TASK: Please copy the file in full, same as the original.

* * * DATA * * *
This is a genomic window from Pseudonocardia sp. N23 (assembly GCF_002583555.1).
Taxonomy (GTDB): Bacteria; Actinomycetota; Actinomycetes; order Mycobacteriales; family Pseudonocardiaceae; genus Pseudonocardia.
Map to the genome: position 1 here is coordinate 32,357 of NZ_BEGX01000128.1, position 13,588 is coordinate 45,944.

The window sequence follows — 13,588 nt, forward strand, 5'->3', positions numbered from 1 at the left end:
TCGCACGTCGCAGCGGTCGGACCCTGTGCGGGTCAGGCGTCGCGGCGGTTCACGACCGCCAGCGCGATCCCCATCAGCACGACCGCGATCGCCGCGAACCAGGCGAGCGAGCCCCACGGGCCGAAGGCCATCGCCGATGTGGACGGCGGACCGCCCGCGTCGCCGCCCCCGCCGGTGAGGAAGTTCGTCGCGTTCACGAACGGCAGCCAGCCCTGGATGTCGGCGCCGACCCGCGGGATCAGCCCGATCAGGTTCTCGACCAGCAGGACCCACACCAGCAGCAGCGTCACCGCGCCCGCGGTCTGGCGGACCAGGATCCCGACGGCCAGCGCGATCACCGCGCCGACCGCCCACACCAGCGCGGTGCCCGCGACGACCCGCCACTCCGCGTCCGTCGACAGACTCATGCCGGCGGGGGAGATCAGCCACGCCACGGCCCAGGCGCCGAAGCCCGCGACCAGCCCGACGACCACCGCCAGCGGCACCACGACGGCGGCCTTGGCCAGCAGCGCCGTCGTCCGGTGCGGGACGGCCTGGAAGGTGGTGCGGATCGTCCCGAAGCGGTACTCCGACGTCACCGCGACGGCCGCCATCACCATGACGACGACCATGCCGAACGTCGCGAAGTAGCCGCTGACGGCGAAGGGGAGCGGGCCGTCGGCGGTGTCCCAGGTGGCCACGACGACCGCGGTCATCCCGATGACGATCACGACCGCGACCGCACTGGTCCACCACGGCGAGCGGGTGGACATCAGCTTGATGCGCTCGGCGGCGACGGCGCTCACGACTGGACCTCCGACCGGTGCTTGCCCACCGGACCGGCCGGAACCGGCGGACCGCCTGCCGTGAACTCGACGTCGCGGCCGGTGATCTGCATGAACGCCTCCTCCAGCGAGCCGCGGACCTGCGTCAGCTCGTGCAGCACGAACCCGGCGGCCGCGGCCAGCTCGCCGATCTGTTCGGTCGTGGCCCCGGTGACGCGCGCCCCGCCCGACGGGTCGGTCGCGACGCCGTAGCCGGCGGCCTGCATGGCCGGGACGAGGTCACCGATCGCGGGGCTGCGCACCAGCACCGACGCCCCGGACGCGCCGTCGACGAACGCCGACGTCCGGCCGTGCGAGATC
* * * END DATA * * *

This is a genomic window from Pseudonocardia sp. N23 (assembly GCF_002583555.1).
Taxonomy (GTDB): Bacteria; Actinomycetota; Actinomycetes; order Mycobacteriales; family Pseudonocardiaceae; genus Pseudonocardia.
Map to the genome: position 1 here is coordinate 32,357 of NZ_BEGX01000128.1, position 13,588 is coordinate 45,944.

The window sequence follows — 13,588 nt, forward strand, 5'->3', positions numbered from 1 at the left end:
TCGCACGTCGCAGCGGTCGGACCCTGTGCGGGTCAGGCGTCGCGGCGGTTCACGACCGCCAGCGCGATCCCCATCAGCACGACCGCGATCGCCGCGAACCAGGCGAGCGAGCCCCACGGGCCGAAGGCCATCGCCGATGTGGACGGCGGACCGCCCGCGTCGCCGCCCCCGCCGGTGAGGAAGTTCGTCGCGTTCACGAACGGCAGCCAGCCCTGGATGTCGGCGCCGACCCGCGGGATCAGCCCGATCAGGTTCTCGACCAGCAGGACCCACACCAGCAGCAGCGTCACCGCGCCCGCGGTCTGGCGGACCAGGATCCCGACGGCCAGCGCGATCACCGCGCCGACCGCCCACACCAGCGCGGTGCCCGCGACGACCCGCCACTCCGCGTCCGTCGACAGACTCATGCCGGCGGGGGAGATCAGCCACGCCACGGCCCAGGCGCCGAAGCCCGCGACCAGCCCGACGACCACCGCCAGCGGCACCACGACGGCGGCCTTGGCCAGCAGCGCCGTCGTCCGGTGCGGGACGGCCTGGAAGGTGGTGCGGATCGTCCCGAAGCGGTACTCCGACGTCACCGCGACGGCCGCCATCACCATGACGACGACCATGCCGAACGTCGCGAAGTAGCCGCTGACGGCGAAGGGGAGCGGGCCGTCGGCGGTGTCCCAGGTGGCCACGACGACCGCGGTCATCCCGATGACGATCACGACCGCGACCGCACTGGTCCACCACGGCGAGCGGGTGGACATCAGCTTGATGCGCTCGGCGGCGACGGCGCTCACGACTGGACCTCCGACCGGTGCTTGCCCACCGGACCGGCCGGAACCGGCGGACCGCCTGCCGTGAACTCGACGTCGCGGCCGGTGATCTGCATGAACGCCTCCTCCAGCGAGCCGCGGACCTGCGTCAGCTCGTGCAGCACGAACCCGGCGGCCGCGGCCAGCTCGCCGATCTGTTCGGTCGTGGCCCCGGTGACGCGCGCCCCGCCCGACGGGTCGGTCGCGACGCCGTAGCCGGCGGCCTGCATGGCCGGGACGAGGTCACCGATCGCGGGGCTGCGCACCAGCACCGACGCCCCGGACGCGCCGTCGACGAACGCCGACGTCCGGCCGTGCGAGATC